Confronting Old Testament Controversies – A Book Review

Confronting OT ControversiesFor anyone who considers themself to be a Christian, they have most likely encountered a verse, a passage, a story, or even a book of the Bible that has had them scratching their head, wondering whether or not it’s true or just how they should be interpreting it. For centuries, people have come to these passages from a variety of different viewpoints.

How do we approach the Bible? What do we do with the sections that seem fairly controversial to us? What happens when parts of it seem to be out of date or irrelevant? What happens when the dominant culture pulls away from what had become the societal norms conveyed in the pages of Scripture?

With his latest book, “Confronting Old Testament Controversies – Pressing Questions about Evolution, Sexuality, History, and Violence,” Tremper Longman addresses some of the questions most frequently asked about the Bible and all that is found within its pages.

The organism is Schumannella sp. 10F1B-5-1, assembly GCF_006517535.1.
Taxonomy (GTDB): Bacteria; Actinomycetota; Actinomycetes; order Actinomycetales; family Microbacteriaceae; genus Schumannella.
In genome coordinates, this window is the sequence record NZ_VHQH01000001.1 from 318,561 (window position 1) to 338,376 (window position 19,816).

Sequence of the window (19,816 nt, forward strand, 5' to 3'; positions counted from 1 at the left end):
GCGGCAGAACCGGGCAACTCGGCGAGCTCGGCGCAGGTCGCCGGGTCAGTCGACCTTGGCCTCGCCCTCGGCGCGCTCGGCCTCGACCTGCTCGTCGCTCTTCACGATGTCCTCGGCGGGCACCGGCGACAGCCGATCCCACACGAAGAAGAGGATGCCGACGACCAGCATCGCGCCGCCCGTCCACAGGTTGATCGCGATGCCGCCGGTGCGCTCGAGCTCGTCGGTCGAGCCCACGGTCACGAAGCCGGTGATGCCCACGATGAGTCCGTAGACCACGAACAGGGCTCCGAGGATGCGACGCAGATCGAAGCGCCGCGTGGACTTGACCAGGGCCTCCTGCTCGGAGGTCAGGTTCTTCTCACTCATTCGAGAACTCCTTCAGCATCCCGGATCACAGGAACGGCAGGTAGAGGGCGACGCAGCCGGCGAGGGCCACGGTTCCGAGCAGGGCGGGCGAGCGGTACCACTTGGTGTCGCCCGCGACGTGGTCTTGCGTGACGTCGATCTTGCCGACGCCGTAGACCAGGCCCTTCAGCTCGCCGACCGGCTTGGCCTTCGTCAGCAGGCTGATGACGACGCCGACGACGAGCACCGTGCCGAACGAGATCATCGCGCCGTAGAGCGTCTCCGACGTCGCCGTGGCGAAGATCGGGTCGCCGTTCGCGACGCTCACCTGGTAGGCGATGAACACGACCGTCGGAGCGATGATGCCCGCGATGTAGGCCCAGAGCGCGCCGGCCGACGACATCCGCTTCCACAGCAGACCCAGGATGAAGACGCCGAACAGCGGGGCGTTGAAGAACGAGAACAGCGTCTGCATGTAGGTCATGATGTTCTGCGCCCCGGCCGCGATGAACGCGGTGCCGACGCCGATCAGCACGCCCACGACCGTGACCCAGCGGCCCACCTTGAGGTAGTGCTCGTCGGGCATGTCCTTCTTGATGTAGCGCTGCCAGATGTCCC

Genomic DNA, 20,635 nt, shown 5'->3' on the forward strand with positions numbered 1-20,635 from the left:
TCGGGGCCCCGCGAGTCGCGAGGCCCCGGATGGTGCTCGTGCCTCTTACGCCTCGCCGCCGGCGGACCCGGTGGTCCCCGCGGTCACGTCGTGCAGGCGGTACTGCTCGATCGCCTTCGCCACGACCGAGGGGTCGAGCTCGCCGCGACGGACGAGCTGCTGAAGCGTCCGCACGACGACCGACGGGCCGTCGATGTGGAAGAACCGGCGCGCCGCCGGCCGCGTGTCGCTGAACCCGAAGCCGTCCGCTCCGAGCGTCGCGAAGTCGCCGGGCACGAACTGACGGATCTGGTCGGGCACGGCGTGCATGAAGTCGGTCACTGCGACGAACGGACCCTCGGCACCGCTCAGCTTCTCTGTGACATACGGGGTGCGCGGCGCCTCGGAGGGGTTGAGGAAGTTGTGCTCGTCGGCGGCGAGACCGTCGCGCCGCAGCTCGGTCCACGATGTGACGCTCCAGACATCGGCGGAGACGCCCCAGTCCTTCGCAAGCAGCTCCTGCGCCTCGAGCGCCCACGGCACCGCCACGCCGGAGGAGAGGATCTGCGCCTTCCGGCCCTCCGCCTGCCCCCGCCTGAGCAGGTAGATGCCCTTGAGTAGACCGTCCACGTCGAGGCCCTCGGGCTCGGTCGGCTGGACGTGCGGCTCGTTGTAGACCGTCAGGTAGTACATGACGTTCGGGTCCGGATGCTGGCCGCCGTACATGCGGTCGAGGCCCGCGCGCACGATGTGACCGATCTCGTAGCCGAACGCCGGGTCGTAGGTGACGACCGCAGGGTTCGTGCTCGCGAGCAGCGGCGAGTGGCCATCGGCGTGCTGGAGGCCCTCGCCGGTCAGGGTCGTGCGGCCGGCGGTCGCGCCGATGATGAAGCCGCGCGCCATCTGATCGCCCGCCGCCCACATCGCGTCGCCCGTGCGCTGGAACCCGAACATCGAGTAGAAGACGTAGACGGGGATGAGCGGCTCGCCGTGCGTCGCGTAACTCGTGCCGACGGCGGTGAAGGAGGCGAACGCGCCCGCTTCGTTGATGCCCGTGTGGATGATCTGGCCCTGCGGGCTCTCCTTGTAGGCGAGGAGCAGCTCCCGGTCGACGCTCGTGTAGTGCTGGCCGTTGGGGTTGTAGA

To start, Longman states in his introduction that, “this book is written for the church and not the broader culture.” This is a helpful statement knowing that he would be writing with a very different approach had his book been targeted at those who did not necessarily subscribe to the Bible’s teachings.

Longman tells his readers what he will be addressing within the book. Creation and evolution. Historicity. Divine Violence. Sexuality.

Longman spends some necessary time addressing the notion of inerrancy.  He writes of interpretation and intended meaning of authors. Basically, he gives a high level overview of hermeneutics. He does a good job of giving this overview as he also addresses context and seeing Scripture through the eyes of those for whom it was originally intended.

God speaks, Longman writes, through nature and through the Bible. While those things are inerrant, our interpretations of both of those may not always be true.